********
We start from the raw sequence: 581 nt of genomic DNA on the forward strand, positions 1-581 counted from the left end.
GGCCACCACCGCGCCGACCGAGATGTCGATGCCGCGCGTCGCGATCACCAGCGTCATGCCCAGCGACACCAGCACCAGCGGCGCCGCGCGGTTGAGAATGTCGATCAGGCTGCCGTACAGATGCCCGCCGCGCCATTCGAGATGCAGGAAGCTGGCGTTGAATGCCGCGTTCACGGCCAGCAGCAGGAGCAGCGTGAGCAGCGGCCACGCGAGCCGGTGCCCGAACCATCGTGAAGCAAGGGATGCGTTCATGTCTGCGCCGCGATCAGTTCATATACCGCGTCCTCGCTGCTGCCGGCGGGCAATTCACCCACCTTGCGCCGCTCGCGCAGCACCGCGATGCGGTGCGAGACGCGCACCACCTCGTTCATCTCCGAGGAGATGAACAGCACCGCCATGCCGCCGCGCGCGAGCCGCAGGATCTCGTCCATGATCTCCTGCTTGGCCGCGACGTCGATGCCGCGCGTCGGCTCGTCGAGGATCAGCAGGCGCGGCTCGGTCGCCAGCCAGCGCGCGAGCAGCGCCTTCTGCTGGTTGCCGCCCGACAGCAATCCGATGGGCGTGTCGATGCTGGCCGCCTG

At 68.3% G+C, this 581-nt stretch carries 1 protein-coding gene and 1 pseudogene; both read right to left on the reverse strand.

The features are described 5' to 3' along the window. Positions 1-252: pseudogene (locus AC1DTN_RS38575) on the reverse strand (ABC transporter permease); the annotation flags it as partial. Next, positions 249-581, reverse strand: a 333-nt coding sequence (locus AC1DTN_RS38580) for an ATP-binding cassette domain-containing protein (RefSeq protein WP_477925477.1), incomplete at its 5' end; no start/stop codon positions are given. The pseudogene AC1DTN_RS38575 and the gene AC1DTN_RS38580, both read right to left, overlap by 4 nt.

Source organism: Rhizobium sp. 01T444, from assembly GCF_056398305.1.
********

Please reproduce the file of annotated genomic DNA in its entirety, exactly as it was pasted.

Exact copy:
We start from the raw sequence: 581 nt of genomic DNA on the forward strand, positions 1-581 counted from the left end.
GGCCACCACCGCGCCGACCGAGATGTCGATGCCGCGCGTCGCGATCACCAGCGTCATGCCCAGCGACACCAGCACCAGCGGCGCCGCGCGGTTGAGAATGTCGATCAGGCTGCCGTACAGATGCCCGCCGCGCCATTCGAGATGCAGGAAGCTGGCGTTGAATGCCGCGTTCACGGCCAGCAGCAGGAGCAGCGTGAGCAGCGGCCACGCGAGCCGGTGCCCGAACCATCGTGAAGCAAGGGATGCGTTCATGTCTGCGCCGCGATCAGTTCATATACCGCGTCCTCGCTGCTGCCGGCGGGCAATTCACCCACCTTGCGCCGCTCGCGCAGCACCGCGATGCGGTGCGAGACGCGCACCACCTCGTTCATCTCCGAGGAGATGAACAGCACCGCCATGCCGCCGCGCGCGAGCCGCAGGATCTCGTCCATGATCTCCTGCTTGGCCGCGACGTCGATGCCGCGCGTCGGCTCGTCGAGGATCAGCAGGCGCGGCTCGGTCGCCAGCCAGCGCGCGAGCAGCGCCTTCTGCTGGTTGCCGCCCGACAGCAATCCGATGGGCGTGTCGATGCTGGCCGCCTG

At 68.3% G+C, this 581-nt stretch carries 1 protein-coding gene and 1 pseudogene; both read right to left on the reverse strand.

The features are described 5' to 3' along the window. Positions 1-252: pseudogene (locus AC1DTN_RS38575) on the reverse strand (ABC transporter permease); the annotation flags it as partial. Next, positions 249-581, reverse strand: a 333-nt coding sequence (locus AC1DTN_RS38580) for an ATP-binding cassette domain-containing protein (RefSeq protein WP_477925477.1), incomplete at its 5' end; no start/stop codon positions are given. The pseudogene AC1DTN_RS38575 and the gene AC1DTN_RS38580, both read right to left, overlap by 4 nt.

Source organism: Rhizobium sp. 01T444, from assembly GCF_056398305.1.